D.C. residents seeking medical marijuana are unable to obtain a prescription in the city, despite the legalization of the drug last summer.

Difficulties in regulating the drug have caused delays in dispensaries being set up, D.C. Department of Health spokeswoman Mahlori Isaacs said.

"Due to legal litigation, it is unclear when medicinal marijuana will make it to Washington, D.C. depositories," Isaacs said.

Medical marijuana became legal in the District July 27, 2010, after Congress' allotted 30-day review period expired. If Congress does not touch a bill passed by the D.C. Council in that 30-day period, it automatically becomes law.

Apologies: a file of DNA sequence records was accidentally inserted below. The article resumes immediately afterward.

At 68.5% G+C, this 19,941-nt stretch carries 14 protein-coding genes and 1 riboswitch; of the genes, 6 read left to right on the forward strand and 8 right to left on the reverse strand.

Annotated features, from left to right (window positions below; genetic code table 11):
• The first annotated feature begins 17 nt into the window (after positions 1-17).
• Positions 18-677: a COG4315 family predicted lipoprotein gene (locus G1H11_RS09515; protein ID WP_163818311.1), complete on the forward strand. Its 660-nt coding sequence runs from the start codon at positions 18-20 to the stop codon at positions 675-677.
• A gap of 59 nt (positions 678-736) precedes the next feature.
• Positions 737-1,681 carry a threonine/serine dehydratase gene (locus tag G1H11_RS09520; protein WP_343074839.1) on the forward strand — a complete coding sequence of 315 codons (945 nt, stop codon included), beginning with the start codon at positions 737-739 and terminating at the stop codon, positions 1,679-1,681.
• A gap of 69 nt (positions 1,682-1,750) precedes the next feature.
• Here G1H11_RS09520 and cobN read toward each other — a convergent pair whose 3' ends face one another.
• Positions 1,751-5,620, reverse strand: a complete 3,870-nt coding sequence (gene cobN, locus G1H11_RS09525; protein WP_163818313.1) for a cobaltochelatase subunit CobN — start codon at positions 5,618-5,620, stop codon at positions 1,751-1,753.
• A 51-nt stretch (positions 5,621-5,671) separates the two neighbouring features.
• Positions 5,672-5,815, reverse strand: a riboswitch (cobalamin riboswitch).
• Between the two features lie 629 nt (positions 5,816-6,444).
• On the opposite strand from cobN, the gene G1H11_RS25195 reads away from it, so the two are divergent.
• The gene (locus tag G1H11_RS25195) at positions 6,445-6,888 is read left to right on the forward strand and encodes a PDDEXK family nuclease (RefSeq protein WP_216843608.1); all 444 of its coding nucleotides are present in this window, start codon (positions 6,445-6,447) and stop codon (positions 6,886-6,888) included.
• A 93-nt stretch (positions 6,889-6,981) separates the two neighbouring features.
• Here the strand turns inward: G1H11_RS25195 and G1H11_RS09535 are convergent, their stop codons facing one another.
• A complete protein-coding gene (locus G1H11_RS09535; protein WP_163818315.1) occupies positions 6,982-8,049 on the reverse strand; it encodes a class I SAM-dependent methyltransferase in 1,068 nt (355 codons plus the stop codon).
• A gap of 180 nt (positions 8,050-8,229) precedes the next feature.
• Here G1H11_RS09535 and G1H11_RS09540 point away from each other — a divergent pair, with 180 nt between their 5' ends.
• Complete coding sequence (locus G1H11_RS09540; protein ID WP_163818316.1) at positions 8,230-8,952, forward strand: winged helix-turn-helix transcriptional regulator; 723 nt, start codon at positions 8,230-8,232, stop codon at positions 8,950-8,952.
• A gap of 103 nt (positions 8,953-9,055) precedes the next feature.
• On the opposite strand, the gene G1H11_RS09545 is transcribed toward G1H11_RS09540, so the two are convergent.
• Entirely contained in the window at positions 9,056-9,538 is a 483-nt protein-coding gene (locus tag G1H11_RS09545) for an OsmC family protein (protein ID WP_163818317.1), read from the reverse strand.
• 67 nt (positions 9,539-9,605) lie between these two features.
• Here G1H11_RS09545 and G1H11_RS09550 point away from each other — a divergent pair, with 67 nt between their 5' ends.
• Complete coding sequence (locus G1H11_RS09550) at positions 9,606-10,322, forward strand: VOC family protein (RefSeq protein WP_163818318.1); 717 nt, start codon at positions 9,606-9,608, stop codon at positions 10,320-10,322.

The D.C. health department is responsible for establishing the regulations needed to ensure the legal distribution of the controversial drug. Proposed rules for the cultivation and distribution of the drug are expected to take effect once they are published in the D.C. Register. Though this is expected to happen soon, there is no official date set at this time.

GW Hospital spokeswoman Heather Oldham said the hospital is unable to comment on whether or not it will be allowed to distribute medicinal marijuana.

Oldham said the hospital's lawyers are still attempting to figure out what changes the hospital would need to make in order to accommodate the law.